August 19, 2019

North Carolina: U.S. Forest Service Habitat Projects Move Forward

Contact: John Culclasure, Central Appalachian States Manager

Two wildlife habitat improvement projects on National Forests in Western North Carolina are moving forward after years of planning and public input.

On July 24, the U.S. Forest Service released the draft environmental assessment (EA) for the Twelve Mile Project on the Pisgah National Forest in Haywood County. Needs identified in the 18,098-acre analysis area (AA) include: increasing the amount of young forests (0-10 age class); thinning overstocked units; using timber stand improvement (TSI) to promote desired species; creating, maintaining and improving semi-permanent wildlife openings; managing white pine stands; promoting oak regeneration; and improving aquatic organism passages.

Preferred plan Alternative B proposes to regenerate 1,027 acres through a combination of two-aged regeneration harvests methods (shelterwood with reserves, overstory removal and oak shelterwood), harvest 329 acres through uneven-aged harvests (group selection, group selection with thinning and irregular shelterwood), conduct TSI on 649 acres, thin 327 acres, prescribed burn 1,342 acres, improve stream crossings at 14 sites, and manage 136 acres of wildlife openings. Improving wildlife habitat in the Twelve Mile Project AA is critical to supporting North Carolina’s fledgling elk herd as well as declining wildlife species such as ruffed grouse and golden-winger warbler. The comment period closes August 23, 2019.

Additionally, on August 13, the U.S. Forest Service completed the EA for the Buck Creek Project on the Nantahala National Forest in Clay County. The District Ranger selected Alternative G as the preferred alternative plan, which would regenerate 795 acres in 30 stands through shelterwood with reserves harvests. These treatments will retain den trees and hard mast producing species and regenerate young forests to provide early successional habitat (ESH) for disturbance-dependent wildlife. ESH is critical for many species of wildlife, game and nongame, yet there are only 111 acres (0.54%) of ESH in the 20,638 acre-AA. The two-aged system will also support the regeneration of intermediate shade tolerant species such as oaks and hickories that are important for hard mast production.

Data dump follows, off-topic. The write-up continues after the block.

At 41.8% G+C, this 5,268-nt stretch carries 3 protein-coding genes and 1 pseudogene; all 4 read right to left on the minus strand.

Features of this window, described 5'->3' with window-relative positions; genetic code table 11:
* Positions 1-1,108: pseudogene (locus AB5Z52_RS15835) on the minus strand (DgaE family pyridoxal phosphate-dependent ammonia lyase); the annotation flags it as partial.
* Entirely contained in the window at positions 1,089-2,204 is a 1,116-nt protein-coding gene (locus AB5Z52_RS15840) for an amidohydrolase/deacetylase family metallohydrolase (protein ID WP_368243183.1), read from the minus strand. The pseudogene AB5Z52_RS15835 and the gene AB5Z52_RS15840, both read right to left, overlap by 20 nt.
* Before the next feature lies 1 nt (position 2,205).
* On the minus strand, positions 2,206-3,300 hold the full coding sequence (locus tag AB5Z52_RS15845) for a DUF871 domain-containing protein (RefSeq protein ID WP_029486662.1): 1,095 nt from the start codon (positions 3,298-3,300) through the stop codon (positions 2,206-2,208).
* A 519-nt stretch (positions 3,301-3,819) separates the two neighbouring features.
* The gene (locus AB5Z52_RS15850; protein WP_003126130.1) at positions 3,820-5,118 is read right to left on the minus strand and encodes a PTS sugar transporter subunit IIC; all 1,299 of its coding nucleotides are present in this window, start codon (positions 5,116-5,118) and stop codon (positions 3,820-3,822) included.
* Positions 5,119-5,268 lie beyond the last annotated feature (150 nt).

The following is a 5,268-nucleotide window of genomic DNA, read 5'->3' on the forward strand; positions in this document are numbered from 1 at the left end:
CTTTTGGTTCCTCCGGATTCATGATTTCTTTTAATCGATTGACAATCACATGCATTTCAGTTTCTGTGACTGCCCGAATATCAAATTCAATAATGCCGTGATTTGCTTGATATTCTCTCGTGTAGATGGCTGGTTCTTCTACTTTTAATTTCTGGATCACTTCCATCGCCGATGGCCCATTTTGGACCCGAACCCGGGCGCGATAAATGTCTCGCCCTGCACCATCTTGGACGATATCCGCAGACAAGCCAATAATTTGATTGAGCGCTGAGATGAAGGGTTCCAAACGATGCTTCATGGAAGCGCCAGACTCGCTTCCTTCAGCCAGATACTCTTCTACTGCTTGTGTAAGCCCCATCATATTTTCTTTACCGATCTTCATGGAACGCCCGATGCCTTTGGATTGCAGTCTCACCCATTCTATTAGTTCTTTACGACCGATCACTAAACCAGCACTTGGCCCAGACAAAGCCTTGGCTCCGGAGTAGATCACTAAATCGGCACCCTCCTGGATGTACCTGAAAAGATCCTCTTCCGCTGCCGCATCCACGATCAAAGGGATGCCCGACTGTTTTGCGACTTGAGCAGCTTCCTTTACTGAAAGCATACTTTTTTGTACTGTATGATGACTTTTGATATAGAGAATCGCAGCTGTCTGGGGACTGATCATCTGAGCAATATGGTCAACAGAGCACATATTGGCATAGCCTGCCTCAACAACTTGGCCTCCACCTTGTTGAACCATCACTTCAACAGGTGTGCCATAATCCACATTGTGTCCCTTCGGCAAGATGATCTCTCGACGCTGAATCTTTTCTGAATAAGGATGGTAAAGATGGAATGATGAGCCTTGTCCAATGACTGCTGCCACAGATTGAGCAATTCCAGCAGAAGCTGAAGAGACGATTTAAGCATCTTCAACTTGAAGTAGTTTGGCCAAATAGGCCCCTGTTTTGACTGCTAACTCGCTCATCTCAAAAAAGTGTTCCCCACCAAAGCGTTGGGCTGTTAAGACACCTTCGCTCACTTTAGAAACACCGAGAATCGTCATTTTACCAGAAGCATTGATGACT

The preferred Alternative G also proposes 17 watershed improvement treatments to improve stream connectivity and aquatic habitat and reduce sediment. Additionally, the proposal would treat nonnative invasive plant species; prescribe burn three units totaling 3,600 acres; implement slash and burn treatments across 1,500 acres in the serpentine barrens; rehabilitate three wildlife fields; plant log landings with pollinator species; and plant soft mast producing trees. The 45-day objection period closes September 28, 2019.

The Congressional Sportsmen’s Foundation is a strong proponent of employing active forest management tools to improve wildlife habitat and forest health.

Studies conducted at both the state and federal level have found that the number of hunters and trappers have been on a generally declining trend over the past several decades. To increase recruitment, retention, and reactivation (R3) of hunters and trappers, which initiative do you think would have the greatest impact?

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